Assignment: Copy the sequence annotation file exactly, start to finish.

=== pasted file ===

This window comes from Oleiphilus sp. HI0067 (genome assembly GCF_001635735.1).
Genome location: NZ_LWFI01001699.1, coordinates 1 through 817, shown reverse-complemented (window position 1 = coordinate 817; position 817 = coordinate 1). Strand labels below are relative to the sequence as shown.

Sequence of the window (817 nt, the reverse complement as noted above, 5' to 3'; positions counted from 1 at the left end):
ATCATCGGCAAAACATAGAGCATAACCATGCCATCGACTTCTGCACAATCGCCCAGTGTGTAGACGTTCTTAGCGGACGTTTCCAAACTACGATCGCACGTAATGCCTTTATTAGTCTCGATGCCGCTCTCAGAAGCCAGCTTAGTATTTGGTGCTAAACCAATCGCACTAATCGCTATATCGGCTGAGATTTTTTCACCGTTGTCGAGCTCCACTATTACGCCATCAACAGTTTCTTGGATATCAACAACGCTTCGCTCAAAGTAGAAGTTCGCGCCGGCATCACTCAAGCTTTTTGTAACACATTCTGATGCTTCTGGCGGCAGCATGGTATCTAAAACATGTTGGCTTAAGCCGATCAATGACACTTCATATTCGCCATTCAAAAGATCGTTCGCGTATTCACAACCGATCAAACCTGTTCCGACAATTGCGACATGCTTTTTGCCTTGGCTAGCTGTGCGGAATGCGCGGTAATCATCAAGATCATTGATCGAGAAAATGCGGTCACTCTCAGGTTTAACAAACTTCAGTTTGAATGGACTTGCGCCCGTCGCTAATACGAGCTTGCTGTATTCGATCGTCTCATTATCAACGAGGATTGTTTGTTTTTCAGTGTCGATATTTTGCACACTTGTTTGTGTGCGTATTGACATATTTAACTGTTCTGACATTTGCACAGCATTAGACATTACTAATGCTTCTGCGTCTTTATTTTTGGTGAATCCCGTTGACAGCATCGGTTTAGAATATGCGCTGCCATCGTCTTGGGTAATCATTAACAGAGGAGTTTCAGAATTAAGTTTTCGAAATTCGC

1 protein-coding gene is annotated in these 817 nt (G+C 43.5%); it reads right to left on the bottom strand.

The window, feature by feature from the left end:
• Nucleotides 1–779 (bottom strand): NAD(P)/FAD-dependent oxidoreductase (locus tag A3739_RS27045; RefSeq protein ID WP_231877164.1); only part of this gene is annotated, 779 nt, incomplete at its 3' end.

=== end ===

This window comes from Oleiphilus sp. HI0067 (genome assembly GCF_001635735.1).
Genome location: NZ_LWFI01001699.1, coordinates 1 through 817, shown reverse-complemented (window position 1 = coordinate 817; position 817 = coordinate 1). Strand labels below are relative to the sequence as shown.

Sequence of the window (817 nt, the reverse complement as noted above, 5' to 3'; positions counted from 1 at the left end):
ATCATCGGCAAAACATAGAGCATAACCATGCCATCGACTTCTGCACAATCGCCCAGTGTGTAGACGTTCTTAGCGGACGTTTCCAAACTACGATCGCACGTAATGCCTTTATTAGTCTCGATGCCGCTCTCAGAAGCCAGCTTAGTATTTGGTGCTAAACCAATCGCACTAATCGCTATATCGGCTGAGATTTTTTCACCGTTGTCGAGCTCCACTATTACGCCATCAACAGTTTCTTGGATATCAACAACGCTTCGCTCAAAGTAGAAGTTCGCGCCGGCATCACTCAAGCTTTTTGTAACACATTCTGATGCTTCTGGCGGCAGCATGGTATCTAAAACATGTTGGCTTAAGCCGATCAATGACACTTCATATTCGCCATTCAAAAGATCGTTCGCGTATTCACAACCGATCAAACCTGTTCCGACAATTGCGACATGCTTTTTGCCTTGGCTAGCTGTGCGGAATGCGCGGTAATCATCAAGATCATTGATCGAGAAAATGCGGTCACTCTCAGGTTTAACAAACTTCAGTTTGAATGGACTTGCGCCCGTCGCTAATACGAGCTTGCTGTATTCGATCGTCTCATTATCAACGAGGATTGTTTGTTTTTCAGTGTCGATATTTTGCACACTTGTTTGTGTGCGTATTGACATATTTAACTGTTCTGACATTTGCACAGCATTAGACATTACTAATGCTTCTGCGTCTTTATTTTTGGTGAATCCCGTTGACAGCATCGGTTTAGAATATGCGCTGCCATCGTCTTGGGTAATCATTAACAGAGGAGTTTCAGAATTAAGTTTTCGAAATTCGC

1 protein-coding gene is annotated in these 817 nt (G+C 43.5%); it reads right to left on the bottom strand.

The window, feature by feature from the left end:
• Nucleotides 1–779 (bottom strand): NAD(P)/FAD-dependent oxidoreductase (locus tag A3739_RS27045; RefSeq protein ID WP_231877164.1); only part of this gene is annotated, 779 nt, incomplete at its 3' end.